Why do people get toothache on airplanes?
Traveling by flight is a fantastic experience because it is fast and efficient. For those who are yet to travel by plane or are considering traveling by plane, it is essential that you know the things that constitute the fantastic experience of flight and other things that can make you uncomfortable. There is this pressure called cabin fever; it happens to every person who travels by plane. For first-travelers, it is discomforting, while regular travelers have experienced this discomfort so often that they have devised techniques to subdue this pressure.
Toothaches on airplanes are subject to cabin pressure. However, they can not be classified as an average effect of the pressure. Cabin pressure is when the air in the body tries to adapt to the change in air pressure in airplanes as it ascends and descends. This pressure is usually experienced by the feeling of your ears trying to pop, and it can be excruciatingly painful. This has resulted in many people developing a phobia of flight.
Well, toothache on airplanes is caused by the air adaptation process but should not be classified as cabin pressure. A specialist dentist, Dr. Albert, explains that toothaches on a flight are experienced mostly by people with poor oral health. This article highlights The causes of toothaches on airplanes and tips on what to do to prevent these toothaches before and after a flight.
Causes of toothache on a flight
Typically, the body reacts to flights by trying to adapt to the change in air pressure. The process of body air trying to adapt to the change in air pressure affects every area of the body provides there is space or holes for body air to expand and occupy. This is why the ear feels like popping because the ear has hollow space in it and is considered normal, but for the teeth, it only occurs because of poor dentition.
Three oral diseases are bound to experience this painful experience when airplanes, though they are all characterized by the presence of holes. These problems are:
Cracked or chipped teeth: The presence of cracks on teeth provides space for air to occupy, and during the process of change in air pressure, the air in those cracks expands, causing pain.
Cavities or tooth decay: Cavity is the formation of holes in the outer layer of a tooth, creating pockets of air space for air to occupy and expand when adapting to change in air pressure.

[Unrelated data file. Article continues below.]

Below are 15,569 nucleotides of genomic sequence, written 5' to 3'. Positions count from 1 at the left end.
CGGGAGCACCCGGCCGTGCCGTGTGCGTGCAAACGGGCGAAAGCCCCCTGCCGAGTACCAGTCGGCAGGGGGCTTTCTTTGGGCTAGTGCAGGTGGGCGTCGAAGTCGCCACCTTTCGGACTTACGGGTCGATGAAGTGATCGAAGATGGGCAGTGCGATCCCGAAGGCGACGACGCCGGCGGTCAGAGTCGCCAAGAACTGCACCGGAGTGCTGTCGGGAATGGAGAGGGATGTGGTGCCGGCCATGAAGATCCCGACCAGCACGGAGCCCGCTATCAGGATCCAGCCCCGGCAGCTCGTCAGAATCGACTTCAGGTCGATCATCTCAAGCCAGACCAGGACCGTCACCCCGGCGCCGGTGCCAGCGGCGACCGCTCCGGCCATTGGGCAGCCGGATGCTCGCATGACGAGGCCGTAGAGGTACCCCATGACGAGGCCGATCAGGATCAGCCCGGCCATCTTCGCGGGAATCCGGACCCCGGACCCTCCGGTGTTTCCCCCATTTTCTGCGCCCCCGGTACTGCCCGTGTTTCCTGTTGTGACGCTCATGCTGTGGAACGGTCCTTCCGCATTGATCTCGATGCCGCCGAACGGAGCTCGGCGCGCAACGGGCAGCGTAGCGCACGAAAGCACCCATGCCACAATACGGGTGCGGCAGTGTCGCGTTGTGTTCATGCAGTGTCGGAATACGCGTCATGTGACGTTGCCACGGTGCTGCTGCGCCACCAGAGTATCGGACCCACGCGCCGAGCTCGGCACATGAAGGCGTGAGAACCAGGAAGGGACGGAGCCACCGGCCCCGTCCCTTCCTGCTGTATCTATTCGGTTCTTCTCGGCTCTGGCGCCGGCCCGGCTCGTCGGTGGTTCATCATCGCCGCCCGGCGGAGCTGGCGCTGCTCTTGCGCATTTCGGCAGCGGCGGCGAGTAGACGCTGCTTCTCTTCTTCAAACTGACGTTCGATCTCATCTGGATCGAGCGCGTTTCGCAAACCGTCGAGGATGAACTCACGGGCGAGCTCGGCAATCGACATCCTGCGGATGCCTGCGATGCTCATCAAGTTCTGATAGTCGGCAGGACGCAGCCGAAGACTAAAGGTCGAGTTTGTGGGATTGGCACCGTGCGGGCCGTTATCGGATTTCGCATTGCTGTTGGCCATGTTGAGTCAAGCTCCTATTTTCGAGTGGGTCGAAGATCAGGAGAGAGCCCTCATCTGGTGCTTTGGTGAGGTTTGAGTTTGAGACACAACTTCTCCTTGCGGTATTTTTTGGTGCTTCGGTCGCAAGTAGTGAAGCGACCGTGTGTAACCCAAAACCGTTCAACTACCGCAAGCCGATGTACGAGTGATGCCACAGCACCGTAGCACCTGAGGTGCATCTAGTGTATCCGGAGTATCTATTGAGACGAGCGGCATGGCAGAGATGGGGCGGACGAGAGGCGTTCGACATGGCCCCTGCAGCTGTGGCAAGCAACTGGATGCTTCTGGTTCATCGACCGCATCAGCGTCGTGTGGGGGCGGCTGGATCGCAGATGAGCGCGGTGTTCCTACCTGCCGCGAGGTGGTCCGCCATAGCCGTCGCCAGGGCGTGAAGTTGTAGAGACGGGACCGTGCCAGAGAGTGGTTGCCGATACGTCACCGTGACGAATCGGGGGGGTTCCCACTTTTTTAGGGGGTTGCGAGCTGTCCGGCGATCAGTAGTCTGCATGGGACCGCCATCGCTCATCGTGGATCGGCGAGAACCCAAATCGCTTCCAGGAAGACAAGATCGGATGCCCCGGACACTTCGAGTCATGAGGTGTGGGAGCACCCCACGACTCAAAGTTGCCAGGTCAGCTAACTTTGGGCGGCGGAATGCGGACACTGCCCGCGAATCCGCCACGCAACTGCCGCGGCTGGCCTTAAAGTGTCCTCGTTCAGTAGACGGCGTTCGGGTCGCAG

Sensitive teeth: This is not a result of poor dentition. Some individuals have susceptible teeth with pockets of space between them. These spaces are then occupied by air that expands when the plane ascends and descends, causing pain in the process.
Toothache on airplanes: Prevention tips
Many individuals try to apply similar techniques to resolve the usual discomfort and pain caused by cabin pressure on toothaches when on airplanes, but the techniques fail. This is because the problem is not caused by cabin pressure but by poor oral health. Cabin pressure only amplifies the pain and makes the state of your oral health clear and known to you.
However, specific tips guide you, so you do not experience toothaches even if your oral health is poor. These tips contain what to do before boarding an airplane and after boarding an airplane. They are;
Visit the dentist: Many will be like this applies to those with poor oral health; no, it applies to everybody. You can never be too sure of your oral health. Some issues pop up from nowhere. Hence, visiting your dentist will give you insight into the state of your oral health before you board the airplane.
Arrange for dental work (surgery): This should be done before your flight. After visits Ng the dentist, you notice issues with your dentition ranging from holes to spaces in your teeth arrangement. Have the dentist perform dental work to fill those holes and spaces in between your teeth correctly. Ensure the dentists fills those spaces properly because air can fill any tiny spaces present.
Travel prepared: After the dental work, when boarding a plane, ensure you carry painkillers, cotton buds, and minor first aid cleaning items to clean yourself up in the event of bleeding gums. This occurs in individuals who board a flight immediately after dental surgery. But, the good news is that cabin pressure does not worsen dental conditions more than it already is.
Toothaches on airplanes are evidence of poor oral health and are excruciatingly painful. It has caused many individuals to dread boarding planes. Luckily, this article provides information on everything to know about toothaches on airplanes.
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